Mount Soledad cross and veterans memorial above San Diego (soledadmemorial.com)
In an effort supported by Christian advocacy groups nationwide, San Diego Mayor Jerry Sanders met with White House lawyers in Washington, D.C., to ask President Bush to issue an executive order that would save the Mount Soledad cross after a judge ruling in a case brought by the ACLU ordered it removed.
Rep. Duncan Hunter, R-Calif., also discussed the issue yesterday with Vice President Dick Cheney.
Sanders told the Copley News Service the president’s lawyers “indicated it’s going to be tough to get this done and we’re going to have to work real hard, and they’ll give us as many options as they can.”
As WorldNetDaily reported, U.S. District Judge Gordon Thompson ordered the city of San Diego May 3 to remove the mountain-top cross within 90 days or face a fine of $5,000 a day. Thompson ruled in 1991 the 29-foot structure violates the so-called “separation of church and state,” but the case has remained in courts and become an issue of public policy.
The American Family Association has launched a campaign asking citizens to send an e-mail to the president to effectively take “the case out of Judge Thompson’s hands” by signing an executive order transferring the land to the National Park Service.
The order would complete the annexation of city land first initiated by Hunter in November 2004. One month later, Congress passed legislation requesting transfer of the war memorial site to the federal park system. Last summer, 76 percent of voters in a special election in San Diego agreed to the transfer but courts, citing California law, blocked the vote.
Meanwhile, a group formed last year to save the cross, San Diegans for the Mt. Soledad National War Memorial, has filed papers in the U.S. District Court in San Diego asking to intervene in the case, the first step in an appeal to the 9th U.S. Circuit Court of Appeals.
The citizens group is represented by the Thomas More Law Center, which says it has “pledged to do whatever we can to save” the cross.
Charles LiMandri, West Coast regional director for the Law Center, says that after reviewing case law, he believes federal jurisdiction is much more tolerant of religious icons located on federal property.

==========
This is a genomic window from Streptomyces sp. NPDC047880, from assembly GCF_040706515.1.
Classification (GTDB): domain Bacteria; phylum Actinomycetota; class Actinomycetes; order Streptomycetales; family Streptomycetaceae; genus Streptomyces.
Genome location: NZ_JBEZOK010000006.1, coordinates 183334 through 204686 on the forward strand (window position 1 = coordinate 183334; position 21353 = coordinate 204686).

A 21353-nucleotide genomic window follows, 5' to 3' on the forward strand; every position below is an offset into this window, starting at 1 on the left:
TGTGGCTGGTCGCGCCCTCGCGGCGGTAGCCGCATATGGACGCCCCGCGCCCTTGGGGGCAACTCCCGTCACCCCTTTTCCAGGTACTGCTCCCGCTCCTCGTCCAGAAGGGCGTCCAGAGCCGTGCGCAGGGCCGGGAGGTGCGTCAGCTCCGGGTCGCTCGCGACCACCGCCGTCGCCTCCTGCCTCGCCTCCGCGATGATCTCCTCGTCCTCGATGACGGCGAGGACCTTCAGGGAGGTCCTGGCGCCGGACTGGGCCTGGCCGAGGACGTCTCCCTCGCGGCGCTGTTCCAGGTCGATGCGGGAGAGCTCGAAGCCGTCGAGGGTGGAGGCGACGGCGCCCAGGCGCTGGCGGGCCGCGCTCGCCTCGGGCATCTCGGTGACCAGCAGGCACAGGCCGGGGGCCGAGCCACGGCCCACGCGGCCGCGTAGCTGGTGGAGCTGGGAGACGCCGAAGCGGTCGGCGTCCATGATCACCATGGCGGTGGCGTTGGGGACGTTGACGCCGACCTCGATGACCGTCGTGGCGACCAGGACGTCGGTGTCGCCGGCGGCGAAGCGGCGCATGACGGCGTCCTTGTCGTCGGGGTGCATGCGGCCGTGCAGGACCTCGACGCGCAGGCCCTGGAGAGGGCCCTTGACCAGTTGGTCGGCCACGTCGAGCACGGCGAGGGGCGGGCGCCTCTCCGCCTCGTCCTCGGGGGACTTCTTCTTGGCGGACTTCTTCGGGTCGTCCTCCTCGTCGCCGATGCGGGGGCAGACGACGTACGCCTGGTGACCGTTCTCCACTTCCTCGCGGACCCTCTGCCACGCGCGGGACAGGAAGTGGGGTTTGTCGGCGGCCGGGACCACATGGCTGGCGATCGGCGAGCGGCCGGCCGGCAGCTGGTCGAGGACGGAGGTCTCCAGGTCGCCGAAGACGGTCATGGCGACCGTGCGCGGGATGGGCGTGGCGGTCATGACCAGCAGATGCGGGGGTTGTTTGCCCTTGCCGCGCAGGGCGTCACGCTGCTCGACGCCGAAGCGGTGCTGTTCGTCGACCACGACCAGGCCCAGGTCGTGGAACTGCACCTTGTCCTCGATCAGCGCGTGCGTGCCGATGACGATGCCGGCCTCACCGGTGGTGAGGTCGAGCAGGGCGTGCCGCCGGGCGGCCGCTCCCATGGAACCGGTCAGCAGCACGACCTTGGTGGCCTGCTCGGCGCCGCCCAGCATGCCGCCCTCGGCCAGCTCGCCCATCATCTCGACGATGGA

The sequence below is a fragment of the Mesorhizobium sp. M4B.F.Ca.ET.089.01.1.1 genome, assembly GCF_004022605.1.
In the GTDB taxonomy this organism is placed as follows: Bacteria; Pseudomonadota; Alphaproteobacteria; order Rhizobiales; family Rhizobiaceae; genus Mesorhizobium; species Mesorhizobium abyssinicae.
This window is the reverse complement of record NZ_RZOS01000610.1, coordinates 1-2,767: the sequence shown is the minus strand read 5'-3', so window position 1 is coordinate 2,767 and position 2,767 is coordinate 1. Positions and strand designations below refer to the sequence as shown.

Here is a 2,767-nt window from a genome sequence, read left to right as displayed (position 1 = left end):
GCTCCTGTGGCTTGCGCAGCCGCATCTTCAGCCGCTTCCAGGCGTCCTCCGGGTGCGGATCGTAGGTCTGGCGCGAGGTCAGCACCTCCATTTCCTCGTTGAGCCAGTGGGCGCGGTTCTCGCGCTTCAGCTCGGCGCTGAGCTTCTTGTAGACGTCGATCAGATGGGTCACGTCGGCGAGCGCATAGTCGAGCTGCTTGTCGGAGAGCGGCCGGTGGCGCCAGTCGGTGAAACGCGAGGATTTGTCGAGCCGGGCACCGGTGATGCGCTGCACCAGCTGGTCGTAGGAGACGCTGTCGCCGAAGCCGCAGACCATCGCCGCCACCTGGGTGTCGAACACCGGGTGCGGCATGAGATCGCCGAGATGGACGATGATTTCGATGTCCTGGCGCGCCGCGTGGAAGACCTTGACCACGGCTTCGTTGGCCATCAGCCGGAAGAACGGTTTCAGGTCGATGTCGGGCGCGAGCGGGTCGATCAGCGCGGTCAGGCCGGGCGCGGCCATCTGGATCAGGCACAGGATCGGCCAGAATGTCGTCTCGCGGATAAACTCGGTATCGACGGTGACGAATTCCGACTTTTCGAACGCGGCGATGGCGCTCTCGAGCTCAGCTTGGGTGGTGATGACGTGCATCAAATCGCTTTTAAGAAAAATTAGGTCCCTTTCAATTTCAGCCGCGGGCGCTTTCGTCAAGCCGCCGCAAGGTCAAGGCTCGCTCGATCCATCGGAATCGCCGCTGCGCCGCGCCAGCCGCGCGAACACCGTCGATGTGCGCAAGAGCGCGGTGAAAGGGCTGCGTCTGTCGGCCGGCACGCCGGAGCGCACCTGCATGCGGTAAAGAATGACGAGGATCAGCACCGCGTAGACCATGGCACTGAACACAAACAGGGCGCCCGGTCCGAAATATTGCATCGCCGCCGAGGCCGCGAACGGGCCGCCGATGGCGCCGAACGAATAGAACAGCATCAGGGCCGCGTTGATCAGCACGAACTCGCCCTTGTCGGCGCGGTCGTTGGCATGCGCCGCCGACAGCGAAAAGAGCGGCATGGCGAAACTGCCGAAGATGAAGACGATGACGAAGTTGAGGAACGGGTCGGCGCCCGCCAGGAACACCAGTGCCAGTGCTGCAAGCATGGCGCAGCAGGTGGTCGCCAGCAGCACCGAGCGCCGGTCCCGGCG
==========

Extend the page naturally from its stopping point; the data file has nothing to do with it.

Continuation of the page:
A cross has been at the present location, in one form of another, since 1913. Sanders and many citizens consider the cross and the war memorial an important part of San Diego’s history. The battle began in 1989 when Phillip Paulsen, an atheist, filed suit, and a court ordered the city to remove the cross.
Tim Wildmon, president of American Family Association, says more than 247,000 e-mails have been sent to President Bush in nine days.
His father, AFA founder Rev. Don Wildmon, has contacted the White House about the issue.
Tim Wildmon is using his weekday show on American Family Radio, “Today’s Issues” to bring the debate to the attention listeners to more than 180 radio stations.
Jay Sekulow, head of the American Center for Law & Justice, also is asking his radio audience to communicate with the White House.
Last week, Rev. Jerry Falwell told WND he planned to contact the Bush administration. Gary Cass of Coral Ridge Ministries in Florida has also pledged his support.
Rev. Patrick Mahoney of the Christian Defense Fund and Rob Schenck of the National Clergy Council are planning a press conference at the Mt. Soledad site today to urge supporters to come to San Diego to help save the cross.
Mahoney said in a statement “it must be constantly stressed that the Constitution promises freedom of religion not freedom from religion.”
“Therefore, we are issuing a national call for the faith community and people of good will to come to San Diego and peacefully intervene to prevent the removal of the cross,” he said. We can no longer be silent as our freedoms and history are being stripped away.”
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